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Production and Quality Control of Pregelatinized Flour?


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#1 Georgias

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Posted 25 October 2012 - 09:08 AM

Hello

I'm new member and working to a mill industry. Recently we had a request from one of our clients about a preger flour. I need any help about it as its the first time i met it.
What about pregel flour? Does it needs a specific industrial equipment for its production and which are they? Need to use a specific wheat? And also which is the main parameter need to be on control and with which lab instrument?

Thank you in advance



#2 Hongyun

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Posted 25 October 2012 - 09:59 AM

Hi Georgias,

I believe it works the same way as pregelatinized starch.

What happens is that they cook the starch until they gelatinize, then they dry the paste into powder, so that the end user needs only to add room temperature water to get thick viscosity without having to cook the starch again.

Hope the above helps. And welcome to the forum.
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#3 Georgias

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Posted 25 October 2012 - 11:00 AM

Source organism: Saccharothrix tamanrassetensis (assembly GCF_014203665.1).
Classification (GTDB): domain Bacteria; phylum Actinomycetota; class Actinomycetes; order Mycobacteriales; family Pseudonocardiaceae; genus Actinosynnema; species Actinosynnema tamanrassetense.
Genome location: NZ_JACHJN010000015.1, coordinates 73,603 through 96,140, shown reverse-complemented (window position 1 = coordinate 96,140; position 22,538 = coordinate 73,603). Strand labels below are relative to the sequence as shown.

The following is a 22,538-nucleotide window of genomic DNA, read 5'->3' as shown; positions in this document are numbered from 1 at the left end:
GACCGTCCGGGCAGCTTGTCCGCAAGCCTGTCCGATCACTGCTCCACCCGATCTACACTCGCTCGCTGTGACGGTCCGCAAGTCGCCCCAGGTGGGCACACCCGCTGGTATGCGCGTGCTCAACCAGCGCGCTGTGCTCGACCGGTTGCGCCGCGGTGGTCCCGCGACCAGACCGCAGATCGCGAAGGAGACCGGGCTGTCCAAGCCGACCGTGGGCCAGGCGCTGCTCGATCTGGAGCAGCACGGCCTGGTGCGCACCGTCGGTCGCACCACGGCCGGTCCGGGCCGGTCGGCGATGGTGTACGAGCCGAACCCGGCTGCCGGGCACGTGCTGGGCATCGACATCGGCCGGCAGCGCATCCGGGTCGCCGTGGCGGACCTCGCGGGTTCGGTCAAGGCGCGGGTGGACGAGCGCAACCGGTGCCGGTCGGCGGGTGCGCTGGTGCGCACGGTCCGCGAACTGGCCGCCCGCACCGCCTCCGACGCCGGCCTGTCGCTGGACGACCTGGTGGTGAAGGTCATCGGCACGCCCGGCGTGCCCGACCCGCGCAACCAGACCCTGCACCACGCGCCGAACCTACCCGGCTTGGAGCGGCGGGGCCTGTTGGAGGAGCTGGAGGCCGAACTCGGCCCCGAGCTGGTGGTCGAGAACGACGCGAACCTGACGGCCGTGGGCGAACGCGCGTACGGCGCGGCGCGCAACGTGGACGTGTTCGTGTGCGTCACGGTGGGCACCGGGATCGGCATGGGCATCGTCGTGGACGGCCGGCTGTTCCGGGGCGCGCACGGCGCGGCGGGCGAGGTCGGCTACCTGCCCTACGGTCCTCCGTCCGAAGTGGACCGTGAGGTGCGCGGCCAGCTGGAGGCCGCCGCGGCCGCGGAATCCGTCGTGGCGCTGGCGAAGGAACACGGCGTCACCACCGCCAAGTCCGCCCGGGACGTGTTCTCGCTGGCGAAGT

Thank you Hongyun,

I also supposed so, but tell me if you know the most important parameter is the viscosity to the final product? And should we buy a viscometer or can we have a reliable result by amylograph? And which are the limits?
Hi Georgias,

I believe it works the same way as pregelatinized starch.

What happens is that they cook the starch until they gelatinize, then they dry the paste into powder, so that the end user needs only to add room temperature water to get thick viscosity without having to cook the starch again.

Hope the above helps. And welcome to the forum.
:welcome:
[/quote]



#4 Hongyun

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Posted 25 October 2012 - 02:26 PM

I'm no expert in the starch field, but I guess a Brookfield Viscometer would be good to check the viscosity. Alternatively, you can also get a Consistometer for fast results.

As for parameters, I found this. You could probably find more of these specs if you check google/yahoo.


Edited by Hongyun, 25 October 2012 - 02:31 PM.


"World Community Grid made it possible for us to analyze in one day the number of specimens that would take approximately 130 years to complete using a traditional computer."

- Dr. David J. Foran, professor and lead researcher at The Cancer Institute of New Jersey, UMDNJ-Robert Wood Johnson Medical School.




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